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Food Combining Simplified

An easy to understand article on the principles of food combining.

This article summarizes some food combining principles from chapter 26 of Shelton's book The Science and Fine Art of Food and Nutrition. Shelton advocated strict vegetarianism (also known as dietary vegan) as well as eating foods in their natural raw state.

It is important to note that food combining has nothing to do with protein combining which was an amusing bit of panic prevalent in the 1970s and 1980s when some people thought that the vegetarian has to eat foods in certain proportions in order to get a proper protein balance. This misconception persisted partly because of a misinterpretation of Frances Lappe Moore's idea that one has to combine foods in order to get the same protein balance that meat provides. Some people thought she meant the vegetarian has to combine foods so as to get the right balance of proteins which of course assumes that meat has the right balance of proteins for humans. This notion is complete nonsense as evidenced by clinical studies as well as by the historically healthy existence of vegetarians throughout history. Meat does not provide the 'right' combination of proteins, nor is it at all desirable to food combine to simulate that protein profile (which of course varies anyway depending upon the source).

Food combining has to do with eating certain foods together so as to optimize the digestive process. Eating a large variety of foods at one sitting forces the digestive system to try to accommodate for the different types of nutrients. As a result certain foods don't get digested well, experience fermentation and can cause discomfort or even ailments.

For instance, it is unwise to eat heavy proteins (acidic) and heavy carbohydrates (alkaline) together. Beans are an interesting example, since many people experience great discomfort after eating them. Beans are about 25% protein and 50% carbohydrate, providing an awkward combination for the digestive system since the conditions required for digestion of acidic nutrients are quite different from those of alkaline substances. While it is possible to 'help out' with digestive enzymes, it is best to minimize consumption of foods and food combinations that are difficult.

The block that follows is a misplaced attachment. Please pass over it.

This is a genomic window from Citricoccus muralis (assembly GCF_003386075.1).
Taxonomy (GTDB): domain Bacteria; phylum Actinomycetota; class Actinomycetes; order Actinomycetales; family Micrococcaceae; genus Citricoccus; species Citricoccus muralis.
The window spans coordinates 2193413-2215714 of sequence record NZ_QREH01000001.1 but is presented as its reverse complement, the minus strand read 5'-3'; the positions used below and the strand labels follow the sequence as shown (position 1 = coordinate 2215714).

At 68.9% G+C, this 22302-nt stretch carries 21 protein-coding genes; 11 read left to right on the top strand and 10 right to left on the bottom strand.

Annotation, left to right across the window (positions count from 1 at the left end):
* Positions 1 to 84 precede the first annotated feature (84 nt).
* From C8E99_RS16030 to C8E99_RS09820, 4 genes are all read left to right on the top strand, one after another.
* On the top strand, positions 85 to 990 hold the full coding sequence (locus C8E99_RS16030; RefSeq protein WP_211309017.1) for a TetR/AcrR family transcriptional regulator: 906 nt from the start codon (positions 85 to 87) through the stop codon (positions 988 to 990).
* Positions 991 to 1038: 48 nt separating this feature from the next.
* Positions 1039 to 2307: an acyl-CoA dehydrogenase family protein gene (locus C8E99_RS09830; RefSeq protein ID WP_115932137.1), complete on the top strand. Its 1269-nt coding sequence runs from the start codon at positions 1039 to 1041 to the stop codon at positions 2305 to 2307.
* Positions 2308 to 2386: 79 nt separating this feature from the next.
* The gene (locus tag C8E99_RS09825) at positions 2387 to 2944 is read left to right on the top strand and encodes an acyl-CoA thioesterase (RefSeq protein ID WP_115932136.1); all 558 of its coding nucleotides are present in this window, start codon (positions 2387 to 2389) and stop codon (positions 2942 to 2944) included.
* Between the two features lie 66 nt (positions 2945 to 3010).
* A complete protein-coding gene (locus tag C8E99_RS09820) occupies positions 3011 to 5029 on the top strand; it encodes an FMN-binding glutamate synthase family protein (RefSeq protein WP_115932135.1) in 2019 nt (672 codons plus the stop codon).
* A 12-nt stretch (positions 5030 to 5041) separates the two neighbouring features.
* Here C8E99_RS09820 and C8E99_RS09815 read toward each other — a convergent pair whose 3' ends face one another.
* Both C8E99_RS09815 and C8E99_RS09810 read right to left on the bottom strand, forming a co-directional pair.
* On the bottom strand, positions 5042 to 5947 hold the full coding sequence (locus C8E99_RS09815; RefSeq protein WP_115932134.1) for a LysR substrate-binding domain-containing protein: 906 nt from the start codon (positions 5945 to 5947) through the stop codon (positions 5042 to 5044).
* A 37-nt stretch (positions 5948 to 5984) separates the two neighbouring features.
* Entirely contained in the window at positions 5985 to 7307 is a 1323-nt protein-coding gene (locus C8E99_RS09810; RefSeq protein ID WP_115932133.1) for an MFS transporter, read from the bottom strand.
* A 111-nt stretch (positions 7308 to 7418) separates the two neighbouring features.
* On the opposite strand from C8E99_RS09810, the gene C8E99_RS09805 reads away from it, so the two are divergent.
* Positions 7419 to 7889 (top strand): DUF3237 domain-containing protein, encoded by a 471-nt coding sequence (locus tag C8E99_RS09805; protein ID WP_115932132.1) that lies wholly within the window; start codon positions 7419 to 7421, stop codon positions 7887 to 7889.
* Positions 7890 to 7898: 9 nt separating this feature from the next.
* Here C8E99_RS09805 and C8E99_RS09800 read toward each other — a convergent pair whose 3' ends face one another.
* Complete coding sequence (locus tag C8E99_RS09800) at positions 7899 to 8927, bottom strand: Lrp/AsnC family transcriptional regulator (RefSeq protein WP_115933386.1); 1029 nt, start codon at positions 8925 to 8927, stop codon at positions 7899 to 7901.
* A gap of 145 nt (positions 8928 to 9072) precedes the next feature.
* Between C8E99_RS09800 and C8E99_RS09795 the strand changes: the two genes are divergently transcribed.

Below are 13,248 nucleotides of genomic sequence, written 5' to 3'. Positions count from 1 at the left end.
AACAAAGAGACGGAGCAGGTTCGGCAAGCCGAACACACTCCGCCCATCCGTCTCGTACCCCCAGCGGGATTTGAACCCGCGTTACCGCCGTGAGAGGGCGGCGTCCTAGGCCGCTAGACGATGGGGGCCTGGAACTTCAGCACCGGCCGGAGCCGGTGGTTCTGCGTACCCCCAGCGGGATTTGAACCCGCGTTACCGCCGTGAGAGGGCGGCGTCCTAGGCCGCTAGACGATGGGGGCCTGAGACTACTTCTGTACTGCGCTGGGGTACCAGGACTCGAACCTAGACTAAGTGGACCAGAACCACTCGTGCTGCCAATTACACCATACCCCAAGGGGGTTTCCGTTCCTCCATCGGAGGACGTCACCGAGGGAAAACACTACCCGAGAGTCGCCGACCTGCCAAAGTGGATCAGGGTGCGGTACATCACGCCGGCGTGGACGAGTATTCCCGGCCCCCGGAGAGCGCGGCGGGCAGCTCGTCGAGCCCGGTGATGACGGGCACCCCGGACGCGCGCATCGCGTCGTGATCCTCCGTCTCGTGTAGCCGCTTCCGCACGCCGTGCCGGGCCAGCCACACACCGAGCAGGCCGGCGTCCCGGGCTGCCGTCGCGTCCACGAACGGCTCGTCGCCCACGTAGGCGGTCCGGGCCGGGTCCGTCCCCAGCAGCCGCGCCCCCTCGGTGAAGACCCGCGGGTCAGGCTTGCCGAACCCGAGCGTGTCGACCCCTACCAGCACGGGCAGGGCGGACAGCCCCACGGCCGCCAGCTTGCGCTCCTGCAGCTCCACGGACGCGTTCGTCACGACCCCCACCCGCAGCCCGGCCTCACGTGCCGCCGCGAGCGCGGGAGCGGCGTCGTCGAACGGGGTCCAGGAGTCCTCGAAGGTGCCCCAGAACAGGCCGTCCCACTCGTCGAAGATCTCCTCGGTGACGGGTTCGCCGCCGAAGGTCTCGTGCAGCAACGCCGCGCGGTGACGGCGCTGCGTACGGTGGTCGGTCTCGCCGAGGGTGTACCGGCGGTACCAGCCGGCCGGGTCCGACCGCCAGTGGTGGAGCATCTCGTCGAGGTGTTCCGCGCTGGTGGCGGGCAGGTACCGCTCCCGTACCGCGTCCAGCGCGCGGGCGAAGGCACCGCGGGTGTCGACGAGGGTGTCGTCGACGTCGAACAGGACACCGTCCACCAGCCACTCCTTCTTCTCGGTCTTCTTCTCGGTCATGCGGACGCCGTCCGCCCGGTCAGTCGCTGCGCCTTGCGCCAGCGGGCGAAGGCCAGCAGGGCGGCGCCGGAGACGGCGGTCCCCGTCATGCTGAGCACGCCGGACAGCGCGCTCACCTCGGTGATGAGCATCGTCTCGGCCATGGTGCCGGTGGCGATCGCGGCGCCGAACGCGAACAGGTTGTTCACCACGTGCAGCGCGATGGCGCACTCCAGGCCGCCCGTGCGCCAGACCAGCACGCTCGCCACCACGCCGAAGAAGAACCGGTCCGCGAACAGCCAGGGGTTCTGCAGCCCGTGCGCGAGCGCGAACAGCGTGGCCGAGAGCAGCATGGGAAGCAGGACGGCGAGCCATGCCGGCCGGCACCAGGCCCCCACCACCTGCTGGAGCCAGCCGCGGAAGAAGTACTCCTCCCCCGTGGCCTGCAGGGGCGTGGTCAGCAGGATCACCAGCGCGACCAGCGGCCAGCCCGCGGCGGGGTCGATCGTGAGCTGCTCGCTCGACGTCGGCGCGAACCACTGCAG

Below we provide some rules derived from Shelton's chapter.

  1. Do not eat carbs and acid foods at the same meal
  2. Do not eat concentrated proteins and concentrated carbs at the same meal
  3. Do not eat 2 concentrated proteins at the same meal
  4. Do not eat fats with proteins
  5. Do not eat acidic fruits with proteins
  6. Do not eat starches and sugars together
  7. Eat only one concentrated starch at a meal
  8. Do not consume melons with any other foods

For details, rationale and evidence of the above see Shelton's book.

The chart below gets into some specifics regarding which foods should and should not be eaten together.

Simplified Food Combining Chart

(for full details see Chapter 26 The Science and Fine Art of Food and Nutrition by H. Shelton)

NonStarchy and Green Vegetables
Proteins Or Starches
lentil sprouts
garbanzo sprouts
wild rice
starchy vegetables

Subacid Fruits
(All fruits not Sweet or Acid)
Acid Fruits Or Sweet Fruits
sour tasting fruits
Acid Fruits
Sweet Fruits
sweet grapes
dried fruits

vegetables, proteins or starches
nuts with citrus
lettuce and celery with fruit

Miscellaneous notes

tomatoes eat with green and non-starchy vegetables and protein
avocadoes best with salad
melons eat alone
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